Daughter of the Olive Trees

views updated

Daughter of the Olive Trees

Excerpts from Daughter of the Olive Trees

Written by Sumaya Farhat-Naser
Published in 2003

"Everywhere...there are checkpoints. Soldiers bar the way and carry out inspections; they are a serious obstacle to everyone on the road."

What is life like for Palestinians living under the occupation of the Israeli government? Born in a tiny village called Birzeit near Jerusalem in 1948, the same year that the state of Israel declared its independence, Sumaya Farhat-Naser never experienced the freedoms of her ancestors who had lived in Palestine for centuries. The year she was born nearly 700,000 Palestinians fled their homes to escape the increasing Jewish population that forced them off their land and sometimes raided their villages and burned their homes.

Sumaya Farhat-Naser and her family did not flee. Her village was located in an area commonly called the West Bank. In 1948 the country of Jordan, then Trans-Jordan, assumed control of this land, including her village. But Israel took control of the area after the Six-Day War of 1967. Farhat-Naser never experienced life in her village without the presence of an occupying power.

Although her childhood was marked by poverty and hunger, Farhat-Naser grew up in a strong, loving family. Possessed of a quick mind and a strong will, Farhat-Naser rejected her grandfather's attempt to marry her off at age fourteen and instead persuaded him to allow her to earn an education. After completing her doctorate in botany at a German university, Farhat-Naser returned to teach at the Palestinian University in her hometown of Birzeit from 1982 to 1997. But she returned from Germany with an appreciation for her occupiers' position, for in Germany she learned of the Nazi Party's extermination of the Jews during the Holocaust of World War II (1939–45; war in which Great Britain, France, the Soviet Union, the United States, and their allies defeated Germany, Italy, and Japan).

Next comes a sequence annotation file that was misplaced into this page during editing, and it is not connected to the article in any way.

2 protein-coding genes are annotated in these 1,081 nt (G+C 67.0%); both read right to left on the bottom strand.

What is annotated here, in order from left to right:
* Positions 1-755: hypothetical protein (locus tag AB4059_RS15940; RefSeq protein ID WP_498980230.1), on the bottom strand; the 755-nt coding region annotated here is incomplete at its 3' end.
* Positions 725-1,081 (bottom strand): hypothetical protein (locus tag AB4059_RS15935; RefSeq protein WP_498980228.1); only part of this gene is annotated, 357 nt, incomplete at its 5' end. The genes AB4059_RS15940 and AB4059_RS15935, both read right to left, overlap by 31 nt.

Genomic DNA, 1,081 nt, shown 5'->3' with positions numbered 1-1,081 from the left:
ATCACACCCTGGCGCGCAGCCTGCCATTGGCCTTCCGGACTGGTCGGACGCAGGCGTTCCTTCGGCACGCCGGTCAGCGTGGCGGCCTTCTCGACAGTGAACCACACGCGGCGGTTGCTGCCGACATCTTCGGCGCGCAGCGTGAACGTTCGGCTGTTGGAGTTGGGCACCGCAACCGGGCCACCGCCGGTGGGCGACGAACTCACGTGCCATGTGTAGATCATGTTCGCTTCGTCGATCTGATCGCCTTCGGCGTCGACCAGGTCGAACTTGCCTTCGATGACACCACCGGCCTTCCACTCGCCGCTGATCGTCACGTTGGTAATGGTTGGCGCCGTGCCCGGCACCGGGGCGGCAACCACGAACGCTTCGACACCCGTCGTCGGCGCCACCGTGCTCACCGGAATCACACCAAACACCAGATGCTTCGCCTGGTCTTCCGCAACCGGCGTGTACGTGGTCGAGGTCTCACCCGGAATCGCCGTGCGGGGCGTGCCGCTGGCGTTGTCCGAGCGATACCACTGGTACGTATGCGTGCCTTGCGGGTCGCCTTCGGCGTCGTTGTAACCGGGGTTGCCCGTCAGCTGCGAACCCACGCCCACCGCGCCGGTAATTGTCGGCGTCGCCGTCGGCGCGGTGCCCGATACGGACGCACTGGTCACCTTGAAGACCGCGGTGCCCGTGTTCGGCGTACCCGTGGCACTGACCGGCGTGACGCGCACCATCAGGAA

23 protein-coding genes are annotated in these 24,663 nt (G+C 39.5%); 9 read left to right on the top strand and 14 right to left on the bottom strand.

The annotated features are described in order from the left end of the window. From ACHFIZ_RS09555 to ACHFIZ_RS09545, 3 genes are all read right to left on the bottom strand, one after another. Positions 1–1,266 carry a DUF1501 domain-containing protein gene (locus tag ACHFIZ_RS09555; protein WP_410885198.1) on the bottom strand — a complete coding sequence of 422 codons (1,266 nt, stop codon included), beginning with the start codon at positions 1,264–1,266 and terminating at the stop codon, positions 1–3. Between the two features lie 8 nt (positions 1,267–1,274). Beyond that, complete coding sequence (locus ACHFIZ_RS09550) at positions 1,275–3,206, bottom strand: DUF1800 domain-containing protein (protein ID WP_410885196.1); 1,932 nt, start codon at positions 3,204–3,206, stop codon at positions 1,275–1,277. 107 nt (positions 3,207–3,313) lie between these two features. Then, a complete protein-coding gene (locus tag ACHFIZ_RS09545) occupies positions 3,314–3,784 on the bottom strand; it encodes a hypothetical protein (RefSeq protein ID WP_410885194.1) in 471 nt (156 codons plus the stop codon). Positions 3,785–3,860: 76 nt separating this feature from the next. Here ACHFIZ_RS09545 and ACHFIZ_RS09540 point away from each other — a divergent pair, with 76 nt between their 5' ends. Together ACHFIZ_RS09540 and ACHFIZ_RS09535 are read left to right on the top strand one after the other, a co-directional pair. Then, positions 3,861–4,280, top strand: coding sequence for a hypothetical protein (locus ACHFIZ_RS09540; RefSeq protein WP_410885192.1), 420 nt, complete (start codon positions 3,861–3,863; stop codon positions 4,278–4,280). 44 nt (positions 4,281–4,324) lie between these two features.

Dismayed at the difficulties in finding peace with Israel, Farhat-Naser began a quest of her own in the 1980s; she sought out Israeli peace activists from whom she could learn the thoughts of her occupiers. In turn, she told the story of her people. In the following excerpts from Daughter of the Olive Trees, Farhat-Naser explains in detail what life has been like in her hometown.

Things to remember while reading excerpts from Sumaya Farhat-Naser's Daughter of the Olive Trees:

  • At the time Daughter of the Olive Trees was first published in German in 2002, Farhat-Naser had not been able to contact the Israeli peace activists with whom she had discussed peace since the 1980s. The Palestinian uprising against Israel, called the Second Intifada, which began in 2000, ended their discussions.
  • Farhat-Naser wrote in the introduction to her book that her decision to write it was an attempt to continue her efforts for peace in the Middle East.
  • Daughter of the Olive Trees documents not only the difficulties of living under occupation, but also the successful steps toward peace she has experienced over the years.

Text Not Available

Text Not Available